Biggest Ball of String

Our road trip adventures, quirky roadside attractions, generally in the United States or Canada (and with occasional travel off the mainland into Hawaii, Alaska, Caribbean and Europe – so far)

Calgary’s State of Emergency

on June 23, 2013

I THOUGHT I was going to write about Banff today – discussing our “Yukon Ho” trip. We were coming down the IcefieldsUsed to be Inglewood Golf Course Parkway, till it met the Trans-Canada Highway, where we would go East, towards Lake Louise, Banff and Canmore, and finally, Calgary.

However, instead, I want to talk about the Trans-Canada today.   Actually, starting the day before yesterday, when it closed down, due to flooding and mudslides.

Southern Alberta is under a State of Emergency.

My city, Calgary, is under water, and it is TERRIBLE! TERRIBLE.

The Police are strongly suggesting people stay home, the downtown core has been evacuated, as well as homes along the Bow River, which runs through Calgary.  Around 100,000 people have been evacuated.  Businesses courtesy of Kris from Twitter - going to High Riverdowntown are unreachable, so people can’t go in to work.

The army has been brought in.  And (I’m proud to say) not because of violence and looting, but to rescue stranded people, and to help with clean-up (when that time comes.) Of course, they are, I’m sure, here to help maintain peace, but people are getting along pretty well.  (Except the fights I’ve read about on Facebook – about the purchase of drinking water.)

So far, we are allowed to continue drinking our water, but the Water Treatment Plant has been submerged, and we are supposed to use our water cautiously (because of silt, I’ve read).  When there was a hint of massive flooding, we went out and bought 20 gallons of drinking water, so we don’t really have a panic.  We also are supplementing our water with wine and beer…Used to be Inglewood Golf Course

Four districts in Calgary (as of Friday) had no power (I read 30,000 people)- their transformers are under water… and we don’t know how that will affect us.  We are fine now.  Our internet is ebbing and flowing, but it could be coincidental.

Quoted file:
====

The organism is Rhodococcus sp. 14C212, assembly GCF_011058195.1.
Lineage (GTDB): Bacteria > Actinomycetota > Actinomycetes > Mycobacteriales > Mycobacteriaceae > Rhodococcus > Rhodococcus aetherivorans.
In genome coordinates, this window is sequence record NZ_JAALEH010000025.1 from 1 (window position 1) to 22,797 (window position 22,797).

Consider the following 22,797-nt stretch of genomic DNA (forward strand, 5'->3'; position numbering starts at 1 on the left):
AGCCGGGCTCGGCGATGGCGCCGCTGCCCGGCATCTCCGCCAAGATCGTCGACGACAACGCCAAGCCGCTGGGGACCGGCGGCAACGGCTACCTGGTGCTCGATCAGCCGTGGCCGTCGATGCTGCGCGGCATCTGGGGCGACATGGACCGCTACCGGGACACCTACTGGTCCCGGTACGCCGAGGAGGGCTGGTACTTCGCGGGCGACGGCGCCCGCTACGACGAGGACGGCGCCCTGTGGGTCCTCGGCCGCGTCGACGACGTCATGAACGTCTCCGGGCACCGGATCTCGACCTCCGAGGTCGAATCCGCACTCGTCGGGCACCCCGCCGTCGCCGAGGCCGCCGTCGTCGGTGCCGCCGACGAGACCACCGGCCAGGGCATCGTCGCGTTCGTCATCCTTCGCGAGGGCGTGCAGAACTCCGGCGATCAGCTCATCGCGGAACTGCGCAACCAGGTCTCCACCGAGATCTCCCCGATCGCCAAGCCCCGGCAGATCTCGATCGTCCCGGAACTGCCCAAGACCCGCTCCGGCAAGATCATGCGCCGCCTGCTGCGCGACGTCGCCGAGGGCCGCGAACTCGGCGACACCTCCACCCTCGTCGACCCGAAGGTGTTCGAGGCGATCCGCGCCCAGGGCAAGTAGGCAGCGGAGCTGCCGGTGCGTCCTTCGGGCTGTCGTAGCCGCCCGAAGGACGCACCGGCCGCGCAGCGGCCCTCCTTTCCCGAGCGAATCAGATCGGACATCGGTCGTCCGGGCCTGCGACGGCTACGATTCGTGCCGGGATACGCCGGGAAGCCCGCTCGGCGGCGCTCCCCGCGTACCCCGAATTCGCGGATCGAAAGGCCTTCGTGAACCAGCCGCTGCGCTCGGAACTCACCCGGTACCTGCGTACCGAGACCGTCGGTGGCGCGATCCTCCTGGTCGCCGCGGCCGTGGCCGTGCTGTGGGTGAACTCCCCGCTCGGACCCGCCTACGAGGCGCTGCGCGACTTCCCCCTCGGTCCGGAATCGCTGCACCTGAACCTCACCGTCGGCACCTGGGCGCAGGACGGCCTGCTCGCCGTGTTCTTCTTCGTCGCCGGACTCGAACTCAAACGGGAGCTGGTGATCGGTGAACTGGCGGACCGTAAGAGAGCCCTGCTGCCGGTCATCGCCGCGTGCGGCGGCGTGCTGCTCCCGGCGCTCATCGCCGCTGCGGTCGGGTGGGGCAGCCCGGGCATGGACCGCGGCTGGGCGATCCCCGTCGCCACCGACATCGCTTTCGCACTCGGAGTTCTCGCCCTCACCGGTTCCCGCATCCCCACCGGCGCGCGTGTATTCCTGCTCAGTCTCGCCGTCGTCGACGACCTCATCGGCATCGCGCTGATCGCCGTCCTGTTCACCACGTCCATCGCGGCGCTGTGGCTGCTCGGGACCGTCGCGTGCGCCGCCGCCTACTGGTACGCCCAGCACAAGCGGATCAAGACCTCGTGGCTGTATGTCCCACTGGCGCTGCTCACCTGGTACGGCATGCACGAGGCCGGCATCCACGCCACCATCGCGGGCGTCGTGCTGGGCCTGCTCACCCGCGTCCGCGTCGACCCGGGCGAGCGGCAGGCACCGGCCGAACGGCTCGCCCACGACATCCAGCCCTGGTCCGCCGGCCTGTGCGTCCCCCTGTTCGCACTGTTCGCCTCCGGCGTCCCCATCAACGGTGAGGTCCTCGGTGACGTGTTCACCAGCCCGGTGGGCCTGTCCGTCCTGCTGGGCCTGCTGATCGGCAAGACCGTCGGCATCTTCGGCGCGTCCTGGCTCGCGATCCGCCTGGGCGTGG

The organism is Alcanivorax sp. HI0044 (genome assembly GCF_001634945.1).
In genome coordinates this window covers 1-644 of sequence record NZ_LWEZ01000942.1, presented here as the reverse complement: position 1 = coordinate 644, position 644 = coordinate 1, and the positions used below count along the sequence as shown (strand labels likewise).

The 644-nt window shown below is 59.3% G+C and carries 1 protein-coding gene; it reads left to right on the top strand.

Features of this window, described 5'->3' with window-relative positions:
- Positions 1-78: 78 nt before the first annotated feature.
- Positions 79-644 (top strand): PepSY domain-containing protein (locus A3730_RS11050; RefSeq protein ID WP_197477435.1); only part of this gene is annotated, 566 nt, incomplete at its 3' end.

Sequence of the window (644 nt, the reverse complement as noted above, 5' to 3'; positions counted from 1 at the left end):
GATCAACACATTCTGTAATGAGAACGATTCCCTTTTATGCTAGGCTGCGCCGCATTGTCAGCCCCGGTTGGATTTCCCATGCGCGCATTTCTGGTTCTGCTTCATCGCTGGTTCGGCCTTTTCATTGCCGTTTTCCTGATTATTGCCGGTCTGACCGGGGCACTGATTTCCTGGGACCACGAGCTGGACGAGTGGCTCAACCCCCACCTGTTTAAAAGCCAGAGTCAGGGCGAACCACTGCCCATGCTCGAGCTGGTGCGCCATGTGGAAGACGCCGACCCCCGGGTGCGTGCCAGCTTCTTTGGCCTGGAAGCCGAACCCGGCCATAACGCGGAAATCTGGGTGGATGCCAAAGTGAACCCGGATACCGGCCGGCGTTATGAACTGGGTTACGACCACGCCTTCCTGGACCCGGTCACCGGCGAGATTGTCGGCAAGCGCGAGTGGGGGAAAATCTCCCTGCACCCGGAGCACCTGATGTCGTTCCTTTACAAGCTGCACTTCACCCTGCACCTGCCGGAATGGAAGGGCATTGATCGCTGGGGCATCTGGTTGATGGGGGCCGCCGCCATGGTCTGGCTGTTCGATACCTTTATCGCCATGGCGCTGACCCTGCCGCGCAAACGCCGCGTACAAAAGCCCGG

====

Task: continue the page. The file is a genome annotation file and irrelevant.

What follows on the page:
We, personally, live about 500 feet above the flooding River (if you can call it a “river” now – it’s more like a GIANT grayish-brown lake, flowing at 1500 feet per second, with white caps and debris), so we don’t have to worry about the direct impact.
Golf Course, courtesy of Leora

But, we’ve had friends who’ve had to evacuate their homes (middle of the night rescues Thursday night) after the police went door to door, strongly suggesting that they leave.  (“Strongly suggesting” in that they weren’t arresting people, but just stuck around until the resident left or someone came to pick them up….at least that’s what happened to one of our friends…)

The Calgary ZoMeanwhile in Alberta, Calgary Zooo is an island in the Bow River, and is now completely under water.  The animals were all safely evacuated. Rumor has it that the Wild Cats are in jail…
Kool 101.5 The Cats from the Zoo are in Jail

By Friday night, the rain was stopping, and everyone was “hunkering down” for the night.  The police were out on mountainhttp://neilzellerphotography.zenfolio.com/ bikes, patrolling downtown, people in shelters were finding their spots, and those who got to stay in our own houses (maybe with guests) were saying our prayers for the safety of others… (and also, updating Facebook, Twitter and Instagram with pictures from the day, or “borrowed” from friends and media.)